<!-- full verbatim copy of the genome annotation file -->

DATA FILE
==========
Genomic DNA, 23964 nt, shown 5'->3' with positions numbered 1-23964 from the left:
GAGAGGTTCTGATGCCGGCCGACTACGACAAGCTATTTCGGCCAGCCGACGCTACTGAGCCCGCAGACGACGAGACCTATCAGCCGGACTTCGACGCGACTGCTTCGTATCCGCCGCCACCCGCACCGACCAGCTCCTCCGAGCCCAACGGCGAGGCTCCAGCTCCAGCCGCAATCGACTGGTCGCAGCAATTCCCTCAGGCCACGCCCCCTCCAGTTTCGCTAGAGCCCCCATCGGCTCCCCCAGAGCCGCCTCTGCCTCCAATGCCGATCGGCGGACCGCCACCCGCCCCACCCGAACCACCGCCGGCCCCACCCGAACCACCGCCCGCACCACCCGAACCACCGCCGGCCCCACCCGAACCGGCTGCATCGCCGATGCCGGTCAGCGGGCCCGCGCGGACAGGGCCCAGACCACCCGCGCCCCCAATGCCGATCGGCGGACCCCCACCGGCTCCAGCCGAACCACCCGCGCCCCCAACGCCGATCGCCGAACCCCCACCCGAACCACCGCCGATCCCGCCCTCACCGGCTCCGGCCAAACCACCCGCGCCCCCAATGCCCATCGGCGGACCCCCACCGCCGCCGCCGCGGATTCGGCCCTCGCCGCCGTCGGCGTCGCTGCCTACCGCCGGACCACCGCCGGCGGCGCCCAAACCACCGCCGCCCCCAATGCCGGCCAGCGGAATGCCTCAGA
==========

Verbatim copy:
Genomic DNA, 23964 nt, shown 5'->3' with positions numbered 1-23964 from the left:
GAGAGGTTCTGATGCCGGCCGACTACGACAAGCTATTTCGGCCAGCCGACGCTACTGAGCCCGCAGACGACGAGACCTATCAGCCGGACTTCGACGCGACTGCTTCGTATCCGCCGCCACCCGCACCGACCAGCTCCTCCGAGCCCAACGGCGAGGCTCCAGCTCCAGCCGCAATCGACTGGTCGCAGCAATTCCCTCAGGCCACGCCCCCTCCAGTTTCGCTAGAGCCCCCATCGGCTCCCCCAGAGCCGCCTCTGCCTCCAATGCCGATCGGCGGACCGCCACCCGCCCCACCCGAACCACCGCCGGCCCCACCCGAACCACCGCCCGCACCACCCGAACCACCGCCGGCCCCACCCGAACCGGCTGCATCGCCGATGCCGGTCAGCGGGCCCGCGCGGACAGGGCCCAGACCACCCGCGCCCCCAATGCCGATCGGCGGACCCCCACCGGCTCCAGCCGAACCACCCGCGCCCCCAACGCCGATCGCCGAACCCCCACCCGAACCACCGCCGATCCCGCCCTCACCGGCTCCGGCCAAACCACCCGCGCCCCCAATGCCCATCGGCGGACCCCCACCGCCGCCGCCGCGGATTCGGCCCTCGCCGCCGTCGGCGTCGCTGCCTACCGCCGGACCACCGCCGGCGGCGCCCAAACCACCGCCGCCCCCAATGCCGGCCAGCGGAATGCCTCAGA